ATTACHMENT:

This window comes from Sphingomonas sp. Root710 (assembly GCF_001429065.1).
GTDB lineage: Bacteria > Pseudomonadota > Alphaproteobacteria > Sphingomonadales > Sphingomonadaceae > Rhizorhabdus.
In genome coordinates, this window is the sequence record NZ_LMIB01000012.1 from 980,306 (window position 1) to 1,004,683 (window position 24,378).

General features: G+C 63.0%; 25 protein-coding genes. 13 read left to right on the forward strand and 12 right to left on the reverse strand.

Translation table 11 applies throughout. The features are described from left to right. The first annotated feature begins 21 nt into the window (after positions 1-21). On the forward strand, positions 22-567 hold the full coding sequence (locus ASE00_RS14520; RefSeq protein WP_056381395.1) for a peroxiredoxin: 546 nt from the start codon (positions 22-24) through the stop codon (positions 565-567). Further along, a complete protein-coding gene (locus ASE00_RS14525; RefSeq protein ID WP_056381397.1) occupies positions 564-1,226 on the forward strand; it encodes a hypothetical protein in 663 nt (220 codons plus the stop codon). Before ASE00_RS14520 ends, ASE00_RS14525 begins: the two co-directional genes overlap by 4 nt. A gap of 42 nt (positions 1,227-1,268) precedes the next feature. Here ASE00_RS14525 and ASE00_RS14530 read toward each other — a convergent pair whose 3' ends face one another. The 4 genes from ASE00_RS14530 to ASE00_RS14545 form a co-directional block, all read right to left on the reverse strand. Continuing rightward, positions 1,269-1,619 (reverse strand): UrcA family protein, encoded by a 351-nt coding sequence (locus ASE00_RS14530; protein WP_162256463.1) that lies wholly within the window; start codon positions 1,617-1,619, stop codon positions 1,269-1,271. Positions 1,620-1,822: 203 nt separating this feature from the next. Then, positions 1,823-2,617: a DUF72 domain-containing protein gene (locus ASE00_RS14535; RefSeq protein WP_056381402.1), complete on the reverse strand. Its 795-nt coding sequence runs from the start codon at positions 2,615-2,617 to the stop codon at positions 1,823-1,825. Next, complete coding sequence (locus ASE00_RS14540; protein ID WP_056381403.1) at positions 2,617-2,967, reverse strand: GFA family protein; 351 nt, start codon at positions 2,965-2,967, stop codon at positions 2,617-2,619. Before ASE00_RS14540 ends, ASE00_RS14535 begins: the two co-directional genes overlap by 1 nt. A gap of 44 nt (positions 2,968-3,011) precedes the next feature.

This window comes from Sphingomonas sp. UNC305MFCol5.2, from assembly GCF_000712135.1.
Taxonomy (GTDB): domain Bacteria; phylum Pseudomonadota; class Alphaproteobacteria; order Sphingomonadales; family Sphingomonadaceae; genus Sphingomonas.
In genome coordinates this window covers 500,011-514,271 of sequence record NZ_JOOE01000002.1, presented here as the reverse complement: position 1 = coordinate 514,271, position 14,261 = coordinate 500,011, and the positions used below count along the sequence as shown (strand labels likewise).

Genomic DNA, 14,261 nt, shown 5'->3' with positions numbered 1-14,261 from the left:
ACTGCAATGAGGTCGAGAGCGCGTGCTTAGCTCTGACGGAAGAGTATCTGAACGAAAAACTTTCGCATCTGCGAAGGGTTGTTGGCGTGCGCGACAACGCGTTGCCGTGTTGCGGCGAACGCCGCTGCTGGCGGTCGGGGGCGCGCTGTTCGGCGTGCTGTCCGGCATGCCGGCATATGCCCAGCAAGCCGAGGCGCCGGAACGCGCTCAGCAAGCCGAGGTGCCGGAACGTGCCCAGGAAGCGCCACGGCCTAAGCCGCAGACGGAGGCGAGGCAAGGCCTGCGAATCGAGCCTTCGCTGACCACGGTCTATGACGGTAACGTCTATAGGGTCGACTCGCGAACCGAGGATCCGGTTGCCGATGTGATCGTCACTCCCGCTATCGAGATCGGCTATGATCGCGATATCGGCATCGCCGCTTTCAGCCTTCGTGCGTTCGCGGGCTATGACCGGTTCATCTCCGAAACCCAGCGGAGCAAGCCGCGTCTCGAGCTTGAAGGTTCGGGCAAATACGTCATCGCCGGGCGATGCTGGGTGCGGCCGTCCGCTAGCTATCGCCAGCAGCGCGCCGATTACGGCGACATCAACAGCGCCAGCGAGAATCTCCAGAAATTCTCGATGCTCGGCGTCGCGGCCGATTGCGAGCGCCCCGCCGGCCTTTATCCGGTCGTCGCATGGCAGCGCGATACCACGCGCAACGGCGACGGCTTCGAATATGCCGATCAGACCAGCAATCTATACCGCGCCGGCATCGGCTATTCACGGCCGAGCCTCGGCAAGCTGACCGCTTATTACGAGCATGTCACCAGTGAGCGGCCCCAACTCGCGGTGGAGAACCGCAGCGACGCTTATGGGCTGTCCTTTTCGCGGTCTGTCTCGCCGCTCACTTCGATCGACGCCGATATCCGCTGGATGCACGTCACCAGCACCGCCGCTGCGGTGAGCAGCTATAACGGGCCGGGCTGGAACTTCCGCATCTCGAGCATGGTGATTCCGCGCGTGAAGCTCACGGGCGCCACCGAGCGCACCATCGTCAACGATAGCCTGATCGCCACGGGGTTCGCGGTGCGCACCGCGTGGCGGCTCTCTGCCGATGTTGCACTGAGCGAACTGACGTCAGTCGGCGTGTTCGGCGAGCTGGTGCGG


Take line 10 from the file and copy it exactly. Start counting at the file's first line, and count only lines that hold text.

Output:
ACTGCAATGAGGTCGAGAGCGCGTGCTTAGCTCTGACGGAAGAGTATCTGAACGAAAAACTTTCGCATCTGCGAAGGGTTGTTGGCGTGCGCGACAACGCGTTGCCGTGTTGCGGCGAACGCCGCTGCTGGCGGTCGGGGGCGCGCTGTTCGGCGTGCTGTCCGGCATGCCGGCATATGCCCAGCAAGCCGAGGCGCCGGAACGCGCTCAGCAAGCCGAGGTGCCGGAACGTGCCCAGGAAGCGCCACGGCCTAAGCCGCAGACGGAGGCGAGGCAAGGCCTGCGAATCGAGCCTTCGCTGACCACGGTCTATGACGGTAACGTCTATAGGGTCGACTCGCGAACCGAGGATCCGGTTGCCGATGTGATCGTCACTCCCGCTATCGAGATCGGCTATGATCGCGATATCGGCATCGCCGCTTTCAGCCTTCGTGCGTTCGCGGGCTATGACCGGTTCATCTCCGAAACCCAGCGGAGCAAGCCGCGTCTCGAGCTTGAAGGTTCGGGCAAATACGTCATCGCCGGGCGATGCTGGGTGCGGCCGTCCGCTAGCTATCGCCAGCAGCGCGCCGATTACGGCGACATCAACAGCGCCAGCGAGAATCTCCAGAAATTCTCGATGCTCGGCGTCGCGGCCGATTGCGAGCGCCCCGCCGGCCTTTATCCGGTCGTCGCATGGCAGCGCGATACCACGCGCAACGGCGACGGCTTCGAATATGCCGATCAGACCAGCAATCTATACCGCGCCGGCATCGGCTATTCACGGCCGAGCCTCGGCAAGCTGACCGCTTATTACGAGCATGTCACCAGTGAGCGGCCCCAACTCGCGGTGGAGAACCGCAGCGACGCTTATGGGCTGTCCTTTTCGCGGTCTGTCTCGCCGCTCACTTCGATCGACGCCGATATCCGCTGGATGCACGTCACCAGCACCGCCGCTGCGGTGAGCAGCTATAACGGGCCGGGCTGGAACTTCCGCATCTCGAGCATGGTGATTCCGCGCGTGAAGCTCACGGGCGCCACCGAGCGCACCATCGTCAACGATAGCCTGATCGCCACGGGGTTCGCGGTGCGCACCGCGTGGCGGCTCTCTGCCGATGTTGCACTGAGCGAACTGACGTCAGTCGGCGTGTTCGGCGAGCTGGTGCGG